To prevent our civilizational development, opponents try to hit our foundation — the spiritual unity of the Orthodox peoples who are in a single Church. Today we are witnessing attempts to split the Russian world into pieces, depriving our common sacred space of historical and mystical unity.
To overcome this challenge, we should not only be aware, but also strive hard to strengthen the single spiritual space of the Russian world.
The spiritual reunification of the people begins with paying attention to issues of spiritual life.
Today, our prayer, which the Lord expects from us, is of particular importance. Through prayers, the Lord has repeatedly delivered our borders from the invasions of foreigners, internecine strife, from sorrows, troubles and evils. The Lord hears our prayers for the spiritual health of our entire united historical people. Today, our prayers are that no one shake our Christian unity and no one destroy it. We urge everyone to work in prayer and in deed to preserve this unity, each in his place — scientist, worker, teacher, doctor, official, entrepreneur, monk and warrior.
Spiritual unity is ensured only by the internal transformation of our entire society, each of us. The basic, traditional values inherent in the Russian world should return to our lives faster: faith in God, traditional family, attitude to life as a ministry, and such spiritual and moral ideals as justice, duty, honor, patriotism, reverence for parents and ancestors, chastity, sacrifice.
The spiritual transformation of our people is a necessary starting point that makes further social transformations possible: cultural, economic and demographic. Given the emergency demographic situation, we ask the Government of the Russian Federation to expedite the adoption of the Strategy for the Savings of the People of Russia until 2050, approved by the XXIII World Russian People's Council and approved by the Public Chamber of the Russian Federation. (A government body which coordinates policy with civic society)
Trusting in God and loyalty to the civilizational ideals of the Russian world are the basis for overcoming all current challenges.
May the Lord stop the internecine abuse, establish the spirit of brotherhood and peace in our hearts, restore love among the children of the united historical Fatherland and overthrow enemies, internal and external, who are attacking on our common and united spiritual homeland.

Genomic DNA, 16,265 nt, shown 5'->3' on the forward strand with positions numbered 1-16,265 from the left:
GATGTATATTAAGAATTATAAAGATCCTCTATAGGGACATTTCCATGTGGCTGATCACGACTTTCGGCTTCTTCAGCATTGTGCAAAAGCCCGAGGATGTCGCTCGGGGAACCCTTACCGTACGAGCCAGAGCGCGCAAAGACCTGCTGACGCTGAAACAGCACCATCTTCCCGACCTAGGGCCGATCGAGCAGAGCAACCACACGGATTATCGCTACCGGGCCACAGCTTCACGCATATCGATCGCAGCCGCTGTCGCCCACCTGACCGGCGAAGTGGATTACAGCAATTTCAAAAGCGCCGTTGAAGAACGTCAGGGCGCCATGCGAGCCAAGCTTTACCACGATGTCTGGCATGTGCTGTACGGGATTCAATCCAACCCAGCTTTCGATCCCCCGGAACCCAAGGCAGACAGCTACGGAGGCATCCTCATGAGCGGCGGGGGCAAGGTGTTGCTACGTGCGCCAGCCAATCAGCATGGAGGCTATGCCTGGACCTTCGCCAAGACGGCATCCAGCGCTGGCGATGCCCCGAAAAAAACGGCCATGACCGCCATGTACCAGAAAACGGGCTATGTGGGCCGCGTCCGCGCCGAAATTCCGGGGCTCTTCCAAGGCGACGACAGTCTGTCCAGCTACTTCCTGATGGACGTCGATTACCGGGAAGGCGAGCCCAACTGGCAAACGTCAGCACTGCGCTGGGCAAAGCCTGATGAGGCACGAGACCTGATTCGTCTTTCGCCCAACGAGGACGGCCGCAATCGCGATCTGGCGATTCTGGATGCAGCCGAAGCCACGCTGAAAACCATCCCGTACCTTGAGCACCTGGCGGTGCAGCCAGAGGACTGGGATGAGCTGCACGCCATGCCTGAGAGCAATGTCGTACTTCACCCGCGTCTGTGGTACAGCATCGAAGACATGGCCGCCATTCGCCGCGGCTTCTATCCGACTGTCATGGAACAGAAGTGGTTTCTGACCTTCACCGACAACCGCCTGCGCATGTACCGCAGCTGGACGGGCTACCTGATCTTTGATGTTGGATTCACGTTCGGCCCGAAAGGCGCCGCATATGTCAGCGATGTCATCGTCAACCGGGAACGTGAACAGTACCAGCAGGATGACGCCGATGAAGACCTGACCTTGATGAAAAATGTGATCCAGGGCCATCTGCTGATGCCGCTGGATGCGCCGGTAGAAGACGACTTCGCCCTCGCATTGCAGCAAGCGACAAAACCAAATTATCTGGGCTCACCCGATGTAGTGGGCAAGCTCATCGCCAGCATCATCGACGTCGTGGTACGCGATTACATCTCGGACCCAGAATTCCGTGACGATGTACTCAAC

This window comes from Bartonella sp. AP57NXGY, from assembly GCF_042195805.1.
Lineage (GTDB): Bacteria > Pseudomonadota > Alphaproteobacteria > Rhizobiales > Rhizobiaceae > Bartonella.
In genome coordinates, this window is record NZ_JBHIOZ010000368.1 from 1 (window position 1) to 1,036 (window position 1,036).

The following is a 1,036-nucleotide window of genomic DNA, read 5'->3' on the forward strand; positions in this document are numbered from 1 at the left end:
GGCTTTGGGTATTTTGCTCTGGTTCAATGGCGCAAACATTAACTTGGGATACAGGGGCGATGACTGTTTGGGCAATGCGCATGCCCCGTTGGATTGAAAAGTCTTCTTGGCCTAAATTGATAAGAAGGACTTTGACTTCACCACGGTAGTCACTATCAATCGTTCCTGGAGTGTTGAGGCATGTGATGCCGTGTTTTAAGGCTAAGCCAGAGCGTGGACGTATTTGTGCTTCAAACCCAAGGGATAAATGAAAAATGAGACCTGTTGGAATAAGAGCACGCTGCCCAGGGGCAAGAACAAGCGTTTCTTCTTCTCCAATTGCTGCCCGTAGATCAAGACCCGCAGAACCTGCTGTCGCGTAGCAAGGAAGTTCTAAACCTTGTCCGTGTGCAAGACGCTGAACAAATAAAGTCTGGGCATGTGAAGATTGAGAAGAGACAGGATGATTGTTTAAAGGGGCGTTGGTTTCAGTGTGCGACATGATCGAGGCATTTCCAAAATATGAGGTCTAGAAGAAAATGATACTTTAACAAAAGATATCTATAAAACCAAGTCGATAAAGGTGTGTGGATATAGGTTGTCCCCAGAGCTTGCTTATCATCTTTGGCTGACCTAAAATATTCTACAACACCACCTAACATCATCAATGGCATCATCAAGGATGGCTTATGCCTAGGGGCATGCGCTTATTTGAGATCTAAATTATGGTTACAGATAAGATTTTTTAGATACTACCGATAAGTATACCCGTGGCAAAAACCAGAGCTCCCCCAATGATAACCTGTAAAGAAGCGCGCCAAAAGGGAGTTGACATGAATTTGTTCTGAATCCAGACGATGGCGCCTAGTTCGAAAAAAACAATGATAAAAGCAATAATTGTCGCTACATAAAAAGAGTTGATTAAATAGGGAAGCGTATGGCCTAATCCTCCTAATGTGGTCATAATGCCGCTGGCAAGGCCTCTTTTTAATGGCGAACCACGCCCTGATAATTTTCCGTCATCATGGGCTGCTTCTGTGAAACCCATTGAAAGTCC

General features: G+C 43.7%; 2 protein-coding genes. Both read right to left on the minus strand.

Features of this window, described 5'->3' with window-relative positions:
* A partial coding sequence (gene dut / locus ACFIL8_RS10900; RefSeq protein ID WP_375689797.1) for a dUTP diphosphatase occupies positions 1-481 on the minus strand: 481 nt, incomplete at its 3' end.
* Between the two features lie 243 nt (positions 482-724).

We pray for this today. May the Lord direct us all in this way to fulfill our ministry, so that it leads to this goal.
A small final linguistic comment: the name ‘World Russian People’s Council’ is a literal translation from the Russian, but it is one of those cases where the English rendition does not convey the sense well in Russian, for lack of good equivalents. In Russian the name is Vsemirnii (Worldwide) Russkii (Russian) Narodnii (People’s) Sobor (Council).
In Russian, the term ‘narod’ has a completely different connotation than its English equivalent, ‘the people’. ‘Narod’ means Russia’s historical native population, implying ‘ethnic Russians’, as they make up 80% of the population, so this term evokes a much more nativist meaning, similar to the German word ‘volk’, i.e. the people who embody the ethnic heart and heritage of the nation. The word ‘sobor’ means ‘council’, but in a Christian sense, a gathering of Christians, as in the Council of Nicea. Sobor also means ‘cathedral’, as in a major Christian church, a place where many Christians gather. There is another Russian word for ‘council’ when meant in a secular sense: ‘sovet’, so the use of ‘sobor’ in this case is indicating specifically that it is a Christian organization. A more precise translation of the name of the organization would be ‘World Russian People’s Christian Council.’
There is also a nativist hint in the choice of the word ‘Russkii’, as opposed to the frequently used ‘Rossiiskii’. The first means ‘ethnically Russian’, the second, ‘citizen of Russia.’ So in Russian, the name clearly conveys a nativist, Christian organization, which is completely lost in the English rendition.